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What If Analysis


It is easy to conduct what if or scenario analysis on any land development component. Simply modify any of the components and the impact on profitability will be calculated by the model. 

There are five examples of what if analysis below. The partial views of the LDM input page below illustrate the effect of (1) builder deposits, (2) absorption, (3) seller financing and (4) real estate options on profitability and (5) how the LDM can be used to estimate land value given investor/developer profit criteria. Keep in mind that these are just five of many. What if analysis is applicable on each and every land development component, singly or in combination, whether they are "above gross profit" components or "below gross profit" components.

Price per lot, number of lots, development cost per lot and land cost are "above gross profit" components while 
construction duration, absorption, seller financing, builder deposits, phasing decisions, land option alternatives, interest rate and interest rate trend, and lender loan requirements are "below gross profit" components.  This is whatif analysis

Basic excel functionality allows you to save unlimited project scenarios under unique and identifying filenames.  



 a

Note the effect on interest cost and profitabilty based on the presence or non-presence of builder deposits. Scenario #1 has builder deposits and Scenario #2 does not have builder deposits.


Builder Deposit - Scenario #1




Builder Deposit - Scenario #2






The effect on interest cost, profitabilty and rate of return are different when absorption rates vary. Scenario #1 is 1 lot per month and Scenario #2 is 2 lots per months. (Note that the model allows for non-whole number absorption. Absorption rate could be 1.5 lots per month, 2.75 lots per month, 10.5 lots per month, etc.). 

Absorption Rate - Scenario #1





Absorption Rate - Scenario #2






The partial views of the LDM input page below illustrate the effect of seller financing on profitability. In Scenario#1 the seller has agreed to finance $300,000 at an interest rate of 4 percent for a term of five years (60 months) while the seller does not provide owner financing in Scenario #2.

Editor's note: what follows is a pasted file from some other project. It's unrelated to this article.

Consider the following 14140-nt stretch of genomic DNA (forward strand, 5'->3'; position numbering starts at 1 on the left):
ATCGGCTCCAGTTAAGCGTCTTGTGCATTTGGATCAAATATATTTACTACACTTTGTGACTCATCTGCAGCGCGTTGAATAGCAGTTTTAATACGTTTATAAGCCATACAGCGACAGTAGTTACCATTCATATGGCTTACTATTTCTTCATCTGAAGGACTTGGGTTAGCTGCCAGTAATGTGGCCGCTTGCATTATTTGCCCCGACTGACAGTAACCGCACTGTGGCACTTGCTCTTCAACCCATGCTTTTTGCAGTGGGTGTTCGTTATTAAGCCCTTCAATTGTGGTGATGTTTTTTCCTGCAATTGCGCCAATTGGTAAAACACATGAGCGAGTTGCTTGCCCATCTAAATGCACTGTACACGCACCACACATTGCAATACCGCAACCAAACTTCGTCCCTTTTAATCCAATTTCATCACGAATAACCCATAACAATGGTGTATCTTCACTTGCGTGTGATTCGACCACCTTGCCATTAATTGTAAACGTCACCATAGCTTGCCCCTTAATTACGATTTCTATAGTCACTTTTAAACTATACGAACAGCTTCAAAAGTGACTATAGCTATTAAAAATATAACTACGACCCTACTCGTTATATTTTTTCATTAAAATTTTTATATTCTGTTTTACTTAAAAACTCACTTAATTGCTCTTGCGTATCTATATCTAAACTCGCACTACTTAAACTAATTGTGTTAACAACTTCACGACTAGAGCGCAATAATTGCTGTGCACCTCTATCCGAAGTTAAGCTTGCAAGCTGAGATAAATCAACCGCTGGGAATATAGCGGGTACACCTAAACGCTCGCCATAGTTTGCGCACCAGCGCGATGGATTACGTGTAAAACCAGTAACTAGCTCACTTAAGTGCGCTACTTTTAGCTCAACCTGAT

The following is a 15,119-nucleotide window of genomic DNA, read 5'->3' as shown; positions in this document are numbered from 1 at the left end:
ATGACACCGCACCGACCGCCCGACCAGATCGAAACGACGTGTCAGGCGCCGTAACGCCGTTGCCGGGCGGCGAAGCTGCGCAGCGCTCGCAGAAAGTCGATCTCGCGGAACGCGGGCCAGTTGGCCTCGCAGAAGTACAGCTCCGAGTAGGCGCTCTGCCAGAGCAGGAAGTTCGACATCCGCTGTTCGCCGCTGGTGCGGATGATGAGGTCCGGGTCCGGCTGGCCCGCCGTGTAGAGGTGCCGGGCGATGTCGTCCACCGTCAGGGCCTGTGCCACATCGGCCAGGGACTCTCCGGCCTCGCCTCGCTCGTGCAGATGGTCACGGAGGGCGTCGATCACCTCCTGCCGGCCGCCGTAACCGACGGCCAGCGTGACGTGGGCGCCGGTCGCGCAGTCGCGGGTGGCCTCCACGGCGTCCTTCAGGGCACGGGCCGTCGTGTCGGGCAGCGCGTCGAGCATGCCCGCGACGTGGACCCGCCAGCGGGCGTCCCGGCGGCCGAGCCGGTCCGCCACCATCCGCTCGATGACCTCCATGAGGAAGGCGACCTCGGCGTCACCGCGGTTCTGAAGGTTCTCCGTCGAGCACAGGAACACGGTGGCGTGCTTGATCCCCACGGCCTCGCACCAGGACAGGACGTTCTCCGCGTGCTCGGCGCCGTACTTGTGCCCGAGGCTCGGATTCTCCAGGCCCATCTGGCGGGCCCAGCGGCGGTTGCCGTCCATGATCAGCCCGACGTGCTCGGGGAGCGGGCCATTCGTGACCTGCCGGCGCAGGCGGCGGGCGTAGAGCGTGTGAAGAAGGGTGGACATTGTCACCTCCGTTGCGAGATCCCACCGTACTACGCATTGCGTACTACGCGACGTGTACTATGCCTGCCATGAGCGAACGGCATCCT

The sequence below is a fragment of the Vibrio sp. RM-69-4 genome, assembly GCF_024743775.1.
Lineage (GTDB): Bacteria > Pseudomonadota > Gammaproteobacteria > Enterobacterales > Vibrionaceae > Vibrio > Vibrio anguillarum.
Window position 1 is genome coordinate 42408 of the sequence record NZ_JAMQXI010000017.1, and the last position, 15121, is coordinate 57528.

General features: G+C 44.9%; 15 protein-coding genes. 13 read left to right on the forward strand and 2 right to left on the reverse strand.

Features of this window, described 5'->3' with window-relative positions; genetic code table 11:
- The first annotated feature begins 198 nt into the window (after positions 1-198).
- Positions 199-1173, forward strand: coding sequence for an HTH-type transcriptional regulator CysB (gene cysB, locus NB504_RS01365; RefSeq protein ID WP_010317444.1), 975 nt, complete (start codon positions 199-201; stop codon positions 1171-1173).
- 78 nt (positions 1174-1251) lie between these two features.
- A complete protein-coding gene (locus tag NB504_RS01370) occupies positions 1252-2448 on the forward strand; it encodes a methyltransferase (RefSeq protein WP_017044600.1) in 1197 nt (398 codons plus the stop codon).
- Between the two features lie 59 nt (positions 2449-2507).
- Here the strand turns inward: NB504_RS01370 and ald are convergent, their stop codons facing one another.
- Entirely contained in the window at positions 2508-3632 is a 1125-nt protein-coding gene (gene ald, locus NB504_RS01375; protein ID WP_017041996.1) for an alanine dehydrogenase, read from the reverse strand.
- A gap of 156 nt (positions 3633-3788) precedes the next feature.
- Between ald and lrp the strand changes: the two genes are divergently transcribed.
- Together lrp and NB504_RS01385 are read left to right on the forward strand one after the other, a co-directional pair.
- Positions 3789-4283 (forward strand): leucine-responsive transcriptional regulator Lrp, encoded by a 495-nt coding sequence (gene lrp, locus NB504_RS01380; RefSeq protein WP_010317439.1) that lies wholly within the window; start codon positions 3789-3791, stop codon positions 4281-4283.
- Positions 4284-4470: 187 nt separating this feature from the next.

The profit is higher in Scenario #2 because there is no interest cost for seller financing. However the average return on equity is higher in Scenario #1 because the developer/investor has less money in the project. In the case of the Scenario #2 the developer/investor has to come up with the $300,000 in cash because the the costs of phase one land and development are unaffected by the presence or non-presence of seller financing (e.g. the lender will loan only a certain percentage of the phase one land and development costs). It is easy to see that seller willingness to help finance a project in the form of a subordinated mortgage can make or break a developer's ability to take on a project.


Seller Financing - Scenario #1





Seller Financing - Scenario #2







Note the effect on interest cost and profitabilty based on the presence or non-presence of real estate options.  Scenario #1 has options and Scenario #2 does not have options. 


Future Phases Optioned - Scenario #1





No Options - Scenario #2


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What If analysis can be used to isolate how much a developer or investor can pay for raw land while meeting pre-determined profit criteria. Additionally, appraisers can use the model to estimate or support land value.

In case #1 below, $500,000 is paid for the Phase 1 land, $576,000 is paid for the Phase 2 land and $550,000 is paid for the Phase 3 land. Under this land cost scenario the profit margin before tax is 25.88% and the average annual return of equity is 26.55% (return of equity measure based on cash in relative to the profit before tax over project duration.

In case #2, $640,000 is paid for the Phase 1 land, $716,000 is paid for the Phase 2 land and $690,000 is paid for the Phase 3 land. Under this land cost scenario the profit margin before tax is 19.12% and the average annual return of equity is 17.75%.

Other land development components such as lot prices and development cost per lot can be modified in the same manner to estimate what average lot prices or average development cost per lot will meet any given profit criteria.

 
Case #1



Case #2





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